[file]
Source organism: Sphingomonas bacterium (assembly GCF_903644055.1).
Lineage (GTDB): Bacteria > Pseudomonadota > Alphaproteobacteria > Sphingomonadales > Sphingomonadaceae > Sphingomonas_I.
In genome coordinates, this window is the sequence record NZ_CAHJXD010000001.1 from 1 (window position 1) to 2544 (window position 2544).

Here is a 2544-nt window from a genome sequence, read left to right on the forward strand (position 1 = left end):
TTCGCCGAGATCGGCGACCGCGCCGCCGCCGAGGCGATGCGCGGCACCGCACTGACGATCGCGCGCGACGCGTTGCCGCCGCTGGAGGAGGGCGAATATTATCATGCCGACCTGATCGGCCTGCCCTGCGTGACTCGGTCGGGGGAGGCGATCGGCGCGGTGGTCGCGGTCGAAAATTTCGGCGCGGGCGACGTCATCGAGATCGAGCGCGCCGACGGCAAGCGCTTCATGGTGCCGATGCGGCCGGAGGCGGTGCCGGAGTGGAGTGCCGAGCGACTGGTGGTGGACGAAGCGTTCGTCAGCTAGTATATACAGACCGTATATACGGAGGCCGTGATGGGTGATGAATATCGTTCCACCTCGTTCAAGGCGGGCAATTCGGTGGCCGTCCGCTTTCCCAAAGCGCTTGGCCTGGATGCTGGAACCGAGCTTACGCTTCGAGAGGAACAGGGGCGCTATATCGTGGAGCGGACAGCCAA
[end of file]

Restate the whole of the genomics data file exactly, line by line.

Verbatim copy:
Source organism: Sphingomonas bacterium (assembly GCF_903644055.1).
Lineage (GTDB): Bacteria > Pseudomonadota > Alphaproteobacteria > Sphingomonadales > Sphingomonadaceae > Sphingomonas_I.
In genome coordinates, this window is the sequence record NZ_CAHJXD010000001.1 from 1 (window position 1) to 2544 (window position 2544).

Here is a 2544-nt window from a genome sequence, read left to right on the forward strand (position 1 = left end):
TTCGCCGAGATCGGCGACCGCGCCGCCGCCGAGGCGATGCGCGGCACCGCACTGACGATCGCGCGCGACGCGTTGCCGCCGCTGGAGGAGGGCGAATATTATCATGCCGACCTGATCGGCCTGCCCTGCGTGACTCGGTCGGGGGAGGCGATCGGCGCGGTGGTCGCGGTCGAAAATTTCGGCGCGGGCGACGTCATCGAGATCGAGCGCGCCGACGGCAAGCGCTTCATGGTGCCGATGCGGCCGGAGGCGGTGCCGGAGTGGAGTGCCGAGCGACTGGTGGTGGACGAAGCGTTCGTCAGCTAGTATATACAGACCGTATATACGGAGGCCGTGATGGGTGATGAATATCGTTCCACCTCGTTCAAGGCGGGCAATTCGGTGGCCGTCCGCTTTCCCAAAGCGCTTGGCCTGGATGCTGGAACCGAGCTTACGCTTCGAGAGGAACAGGGGCGCTATATCGTGGAGCGGACAGCCAA